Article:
In one year, they are almost all gone. 2008 saw the deaths of France, Italy, Russia, Austria-Hungary, the Ottoman Empire and Germany’s last living World War I veterans. In the United States, our last surviving World War I veteran, Frank Buckles, is 107 years old. Around the world, there are seven living veterans of the first World War: Four British, one Australian, one Canadian, and Mr. Buckles.
Currently, there are 2.5 million American veterans of the Second World War still alive today, out of 16 million which served. Around 900 American World War II veterans die each day, according to the Department of Veterans Affairs. Most of these veterans are in their eighties. Within the next 30 years, we will see the last World War II veterans pass away, and another war will fade from public memory. Only this time, the war was the greatest armed struggle in human history.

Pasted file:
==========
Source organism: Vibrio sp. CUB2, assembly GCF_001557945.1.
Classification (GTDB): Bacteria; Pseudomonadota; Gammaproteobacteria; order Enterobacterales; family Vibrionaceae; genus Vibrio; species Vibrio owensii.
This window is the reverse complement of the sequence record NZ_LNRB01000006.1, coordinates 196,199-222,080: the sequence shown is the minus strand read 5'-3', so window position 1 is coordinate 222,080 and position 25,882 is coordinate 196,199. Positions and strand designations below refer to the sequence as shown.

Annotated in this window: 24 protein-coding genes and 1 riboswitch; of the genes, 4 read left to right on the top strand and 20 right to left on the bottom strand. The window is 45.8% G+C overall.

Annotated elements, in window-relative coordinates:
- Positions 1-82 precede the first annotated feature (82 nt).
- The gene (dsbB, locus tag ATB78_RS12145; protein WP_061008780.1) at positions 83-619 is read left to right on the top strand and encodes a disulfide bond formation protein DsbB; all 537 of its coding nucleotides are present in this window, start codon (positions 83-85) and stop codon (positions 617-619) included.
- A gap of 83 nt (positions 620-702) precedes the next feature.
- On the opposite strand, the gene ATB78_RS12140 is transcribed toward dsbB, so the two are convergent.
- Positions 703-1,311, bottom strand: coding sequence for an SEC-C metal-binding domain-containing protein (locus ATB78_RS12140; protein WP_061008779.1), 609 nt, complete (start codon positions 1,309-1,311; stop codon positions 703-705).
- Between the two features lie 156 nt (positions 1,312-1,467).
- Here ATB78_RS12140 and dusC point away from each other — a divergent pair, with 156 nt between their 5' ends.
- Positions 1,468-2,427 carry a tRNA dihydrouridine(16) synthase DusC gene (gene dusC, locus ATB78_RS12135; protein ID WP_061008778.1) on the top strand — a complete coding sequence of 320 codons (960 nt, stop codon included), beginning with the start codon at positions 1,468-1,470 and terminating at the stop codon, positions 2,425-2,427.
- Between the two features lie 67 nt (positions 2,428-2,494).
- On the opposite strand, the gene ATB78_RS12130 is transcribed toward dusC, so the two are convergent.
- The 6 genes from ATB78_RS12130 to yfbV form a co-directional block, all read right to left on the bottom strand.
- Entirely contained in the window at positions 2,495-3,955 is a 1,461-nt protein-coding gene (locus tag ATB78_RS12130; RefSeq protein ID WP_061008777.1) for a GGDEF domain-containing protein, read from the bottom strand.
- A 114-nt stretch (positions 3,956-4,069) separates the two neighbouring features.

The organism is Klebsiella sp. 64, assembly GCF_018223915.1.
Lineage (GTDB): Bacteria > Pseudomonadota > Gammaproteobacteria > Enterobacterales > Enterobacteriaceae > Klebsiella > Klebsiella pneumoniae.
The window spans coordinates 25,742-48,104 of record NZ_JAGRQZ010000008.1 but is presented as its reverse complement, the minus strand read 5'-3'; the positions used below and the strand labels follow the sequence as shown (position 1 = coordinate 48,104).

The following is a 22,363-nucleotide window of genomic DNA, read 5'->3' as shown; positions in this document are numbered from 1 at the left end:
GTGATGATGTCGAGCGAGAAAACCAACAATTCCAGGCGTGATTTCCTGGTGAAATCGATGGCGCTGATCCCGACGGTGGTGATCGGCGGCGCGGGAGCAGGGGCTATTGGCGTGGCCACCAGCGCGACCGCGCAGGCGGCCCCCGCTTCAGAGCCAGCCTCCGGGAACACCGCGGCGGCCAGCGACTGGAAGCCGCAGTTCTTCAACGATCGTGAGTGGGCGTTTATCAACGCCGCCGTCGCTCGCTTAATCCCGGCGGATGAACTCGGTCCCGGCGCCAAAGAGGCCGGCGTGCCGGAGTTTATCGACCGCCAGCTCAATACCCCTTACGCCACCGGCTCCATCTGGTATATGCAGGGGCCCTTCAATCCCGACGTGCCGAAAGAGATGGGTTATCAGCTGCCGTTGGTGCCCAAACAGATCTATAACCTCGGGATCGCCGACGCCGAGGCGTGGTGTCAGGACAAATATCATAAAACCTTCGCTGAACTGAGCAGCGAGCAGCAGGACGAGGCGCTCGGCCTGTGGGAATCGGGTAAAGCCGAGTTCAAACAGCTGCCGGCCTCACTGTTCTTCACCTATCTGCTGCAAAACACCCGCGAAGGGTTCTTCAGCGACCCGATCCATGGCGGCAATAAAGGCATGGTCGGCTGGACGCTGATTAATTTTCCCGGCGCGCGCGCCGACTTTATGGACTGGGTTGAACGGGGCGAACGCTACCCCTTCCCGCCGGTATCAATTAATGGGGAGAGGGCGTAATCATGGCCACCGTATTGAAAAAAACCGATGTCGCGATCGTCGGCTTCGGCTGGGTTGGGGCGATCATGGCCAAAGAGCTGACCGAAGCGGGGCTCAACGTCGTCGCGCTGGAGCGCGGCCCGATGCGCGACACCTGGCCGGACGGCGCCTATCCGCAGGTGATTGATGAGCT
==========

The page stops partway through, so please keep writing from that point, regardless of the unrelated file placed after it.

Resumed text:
Remembering such a struggle, preserving the record of the world for time immemorial, is why history is not only an important field of study but a field which is vital to the maintenance of a working society. A society which forgets its past is condemned to repeat it. And a nation with no sense of where it came from has no future.